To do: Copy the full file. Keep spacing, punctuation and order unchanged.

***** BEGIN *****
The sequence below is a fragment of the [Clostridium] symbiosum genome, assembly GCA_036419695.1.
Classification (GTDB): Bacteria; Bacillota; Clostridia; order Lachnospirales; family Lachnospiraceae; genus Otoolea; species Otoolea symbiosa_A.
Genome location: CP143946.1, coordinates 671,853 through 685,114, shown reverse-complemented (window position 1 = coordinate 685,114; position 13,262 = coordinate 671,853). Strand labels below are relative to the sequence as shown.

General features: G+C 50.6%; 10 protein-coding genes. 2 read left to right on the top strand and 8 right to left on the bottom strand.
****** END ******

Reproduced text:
The sequence below is a fragment of the [Clostridium] symbiosum genome, assembly GCA_036419695.1.
Classification (GTDB): Bacteria; Bacillota; Clostridia; order Lachnospirales; family Lachnospiraceae; genus Otoolea; species Otoolea symbiosa_A.
Genome location: CP143946.1, coordinates 671,853 through 685,114, shown reverse-complemented (window position 1 = coordinate 685,114; position 13,262 = coordinate 671,853). Strand labels below are relative to the sequence as shown.

General features: G+C 50.6%; 10 protein-coding genes. 2 read left to right on the top strand and 8 right to left on the bottom strand.